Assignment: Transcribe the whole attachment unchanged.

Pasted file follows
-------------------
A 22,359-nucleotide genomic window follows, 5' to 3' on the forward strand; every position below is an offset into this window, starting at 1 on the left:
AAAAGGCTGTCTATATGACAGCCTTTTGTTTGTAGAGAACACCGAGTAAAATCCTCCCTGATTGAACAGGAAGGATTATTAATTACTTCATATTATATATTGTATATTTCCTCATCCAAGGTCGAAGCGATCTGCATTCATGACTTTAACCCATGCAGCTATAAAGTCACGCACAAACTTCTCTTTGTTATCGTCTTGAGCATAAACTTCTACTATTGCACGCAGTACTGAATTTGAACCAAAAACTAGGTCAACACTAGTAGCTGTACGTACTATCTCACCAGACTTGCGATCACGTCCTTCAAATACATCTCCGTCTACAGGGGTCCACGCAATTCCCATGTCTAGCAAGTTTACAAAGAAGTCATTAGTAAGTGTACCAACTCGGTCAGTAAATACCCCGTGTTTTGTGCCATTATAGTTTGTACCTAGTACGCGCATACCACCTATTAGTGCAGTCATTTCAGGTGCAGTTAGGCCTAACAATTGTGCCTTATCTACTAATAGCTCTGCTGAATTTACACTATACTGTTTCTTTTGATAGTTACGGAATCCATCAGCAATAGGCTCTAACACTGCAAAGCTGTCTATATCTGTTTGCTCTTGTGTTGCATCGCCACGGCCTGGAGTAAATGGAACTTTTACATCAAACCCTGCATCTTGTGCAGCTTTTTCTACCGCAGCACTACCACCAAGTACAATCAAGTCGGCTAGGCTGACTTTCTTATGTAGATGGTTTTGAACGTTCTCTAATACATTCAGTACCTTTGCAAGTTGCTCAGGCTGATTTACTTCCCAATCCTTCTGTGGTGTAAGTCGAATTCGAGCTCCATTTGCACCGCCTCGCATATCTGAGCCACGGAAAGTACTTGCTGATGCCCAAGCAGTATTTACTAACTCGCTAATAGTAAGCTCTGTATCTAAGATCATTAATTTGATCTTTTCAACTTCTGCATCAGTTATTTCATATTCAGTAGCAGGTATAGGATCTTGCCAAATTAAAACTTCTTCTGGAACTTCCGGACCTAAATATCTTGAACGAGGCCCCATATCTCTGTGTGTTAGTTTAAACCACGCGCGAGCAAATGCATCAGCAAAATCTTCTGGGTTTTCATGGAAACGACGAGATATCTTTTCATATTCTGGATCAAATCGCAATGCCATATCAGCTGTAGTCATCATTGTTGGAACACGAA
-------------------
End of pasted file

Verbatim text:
A 22,359-nucleotide genomic window follows, 5' to 3' on the forward strand; every position below is an offset into this window, starting at 1 on the left:
AAAAGGCTGTCTATATGACAGCCTTTTGTTTGTAGAGAACACCGAGTAAAATCCTCCCTGATTGAACAGGAAGGATTATTAATTACTTCATATTATATATTGTATATTTCCTCATCCAAGGTCGAAGCGATCTGCATTCATGACTTTAACCCATGCAGCTATAAAGTCACGCACAAACTTCTCTTTGTTATCGTCTTGAGCATAAACTTCTACTATTGCACGCAGTACTGAATTTGAACCAAAAACTAGGTCAACACTAGTAGCTGTACGTACTATCTCACCAGACTTGCGATCACGTCCTTCAAATACATCTCCGTCTACAGGGGTCCACGCAATTCCCATGTCTAGCAAGTTTACAAAGAAGTCATTAGTAAGTGTACCAACTCGGTCAGTAAATACCCCGTGTTTTGTGCCATTATAGTTTGTACCTAGTACGCGCATACCACCTATTAGTGCAGTCATTTCAGGTGCAGTTAGGCCTAACAATTGTGCCTTATCTACTAATAGCTCTGCTGAATTTACACTATACTGTTTCTTTTGATAGTTACGGAATCCATCAGCAATAGGCTCTAACACTGCAAAGCTGTCTATATCTGTTTGCTCTTGTGTTGCATCGCCACGGCCTGGAGTAAATGGAACTTTTACATCAAACCCTGCATCTTGTGCAGCTTTTTCTACCGCAGCACTACCACCAAGTACAATCAAGTCGGCTAGGCTGACTTTCTTATGTAGATGGTTTTGAACGTTCTCTAATACATTCAGTACCTTTGCAAGTTGCTCAGGCTGATTTACTTCCCAATCCTTCTGTGGTGTAAGTCGAATTCGAGCTCCATTTGCACCGCCTCGCATATCTGAGCCACGGAAAGTACTTGCTGATGCCCAAGCAGTATTTACTAACTCGCTAATAGTAAGCTCTGTATCTAAGATCATTAATTTGATCTTTTCAACTTCTGCATCAGTTATTTCATATTCAGTAGCAGGTATAGGATCTTGCCAAATTAAAACTTCTTCTGGAACTTCCGGACCTAAATATCTTGAACGAGGCCCCATATCTCTGTGTGTTAGTTTAAACCACGCGCGAGCAAATGCATCAGCAAAATCTTCTGGGTTTTCATGGAAACGACGAGATATCTTTTCATATTCTGGATCAAATCGCAATGCCATATCAGCTGTAGTCATCATTGTTGGAACACGAA